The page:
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The means of labor (also called instruments of labor) is a concept in Marxist political economy that refers to "all those things with the aid of which man acts upon the subject of his labor, and transforms it."[full citation needed][page needed] (Institute of Economics of the Academy of Sciences of the U.S.S.R., 1957) Means of labor include tools, machinery, buildings and land used for production, and infrastructure such as roads, telecommunications networks, and so forth.[full citation needed][page needed] Labor, itself, defines "work, especially hard physical work."[full citation needed][page needed]
The means of labor are one of three basic factors of production (Marx, 1967, p. 174), along with human labor and the subject of labor (the material worked on).[full citation needed][page needed]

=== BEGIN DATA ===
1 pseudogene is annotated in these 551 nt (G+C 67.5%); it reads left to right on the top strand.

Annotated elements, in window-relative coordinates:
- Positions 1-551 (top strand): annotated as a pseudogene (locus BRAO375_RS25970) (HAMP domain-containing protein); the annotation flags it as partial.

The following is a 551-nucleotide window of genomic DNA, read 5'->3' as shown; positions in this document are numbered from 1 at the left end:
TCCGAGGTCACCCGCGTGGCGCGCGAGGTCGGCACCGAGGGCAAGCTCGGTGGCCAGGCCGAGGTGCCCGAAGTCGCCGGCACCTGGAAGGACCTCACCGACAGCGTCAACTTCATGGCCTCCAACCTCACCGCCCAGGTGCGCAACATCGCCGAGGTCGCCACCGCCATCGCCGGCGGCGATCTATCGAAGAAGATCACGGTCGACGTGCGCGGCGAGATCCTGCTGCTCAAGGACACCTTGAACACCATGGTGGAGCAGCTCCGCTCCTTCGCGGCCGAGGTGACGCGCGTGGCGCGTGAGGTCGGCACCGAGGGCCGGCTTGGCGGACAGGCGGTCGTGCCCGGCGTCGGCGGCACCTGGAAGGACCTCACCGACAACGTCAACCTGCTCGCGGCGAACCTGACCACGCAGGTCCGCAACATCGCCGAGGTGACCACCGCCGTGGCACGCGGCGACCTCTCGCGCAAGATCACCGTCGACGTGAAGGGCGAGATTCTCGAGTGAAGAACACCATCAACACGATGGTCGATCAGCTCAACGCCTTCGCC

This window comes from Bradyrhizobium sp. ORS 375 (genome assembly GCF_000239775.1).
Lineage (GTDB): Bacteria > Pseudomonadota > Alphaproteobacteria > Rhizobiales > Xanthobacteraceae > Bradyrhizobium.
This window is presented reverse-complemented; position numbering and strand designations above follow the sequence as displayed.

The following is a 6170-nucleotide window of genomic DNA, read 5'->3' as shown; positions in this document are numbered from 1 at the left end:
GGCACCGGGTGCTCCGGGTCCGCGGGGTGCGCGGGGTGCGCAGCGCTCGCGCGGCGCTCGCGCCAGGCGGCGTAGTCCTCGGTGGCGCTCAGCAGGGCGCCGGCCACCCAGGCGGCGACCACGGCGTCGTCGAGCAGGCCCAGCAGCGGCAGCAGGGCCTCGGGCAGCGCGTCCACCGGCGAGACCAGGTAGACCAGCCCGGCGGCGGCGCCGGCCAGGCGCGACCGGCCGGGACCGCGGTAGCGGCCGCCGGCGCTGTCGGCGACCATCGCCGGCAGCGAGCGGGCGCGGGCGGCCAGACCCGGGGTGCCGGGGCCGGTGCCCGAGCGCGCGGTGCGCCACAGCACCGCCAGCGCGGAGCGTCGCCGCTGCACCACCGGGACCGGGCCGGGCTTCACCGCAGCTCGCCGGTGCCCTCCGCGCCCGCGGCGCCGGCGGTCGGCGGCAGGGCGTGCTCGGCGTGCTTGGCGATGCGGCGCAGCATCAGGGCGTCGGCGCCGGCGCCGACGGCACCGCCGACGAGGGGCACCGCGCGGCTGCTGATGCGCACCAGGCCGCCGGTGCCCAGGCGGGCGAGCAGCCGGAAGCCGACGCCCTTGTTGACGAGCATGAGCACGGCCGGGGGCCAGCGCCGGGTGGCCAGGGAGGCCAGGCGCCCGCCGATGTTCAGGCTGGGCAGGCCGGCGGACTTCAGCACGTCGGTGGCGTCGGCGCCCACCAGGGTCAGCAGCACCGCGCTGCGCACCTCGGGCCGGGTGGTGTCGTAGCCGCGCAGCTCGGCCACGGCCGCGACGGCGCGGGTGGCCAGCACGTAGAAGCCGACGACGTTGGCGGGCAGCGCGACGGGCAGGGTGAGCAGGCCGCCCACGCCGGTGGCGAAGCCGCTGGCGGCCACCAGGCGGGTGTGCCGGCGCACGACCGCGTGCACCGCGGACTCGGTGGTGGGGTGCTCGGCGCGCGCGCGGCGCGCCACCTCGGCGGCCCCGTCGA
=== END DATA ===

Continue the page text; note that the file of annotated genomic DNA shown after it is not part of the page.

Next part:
The means of labor and the subject of labor comprise the means of production of society.[full citation needed][page needed]
In some formulations, the means of labor and human labor (including the activity itself as well as the laborer's skills and knowledge used in production) comprise the productive forces of society (e.g., Sheptulin, 1978).[page needed] Other formulations define productive forces more narrowly as the union of instruments of production[clarification needed : 'instruments of production' requires a definition] and the laborers who wield them (e.g., Institute of Economics, 1957),[page needed] thereby excluding invested capital.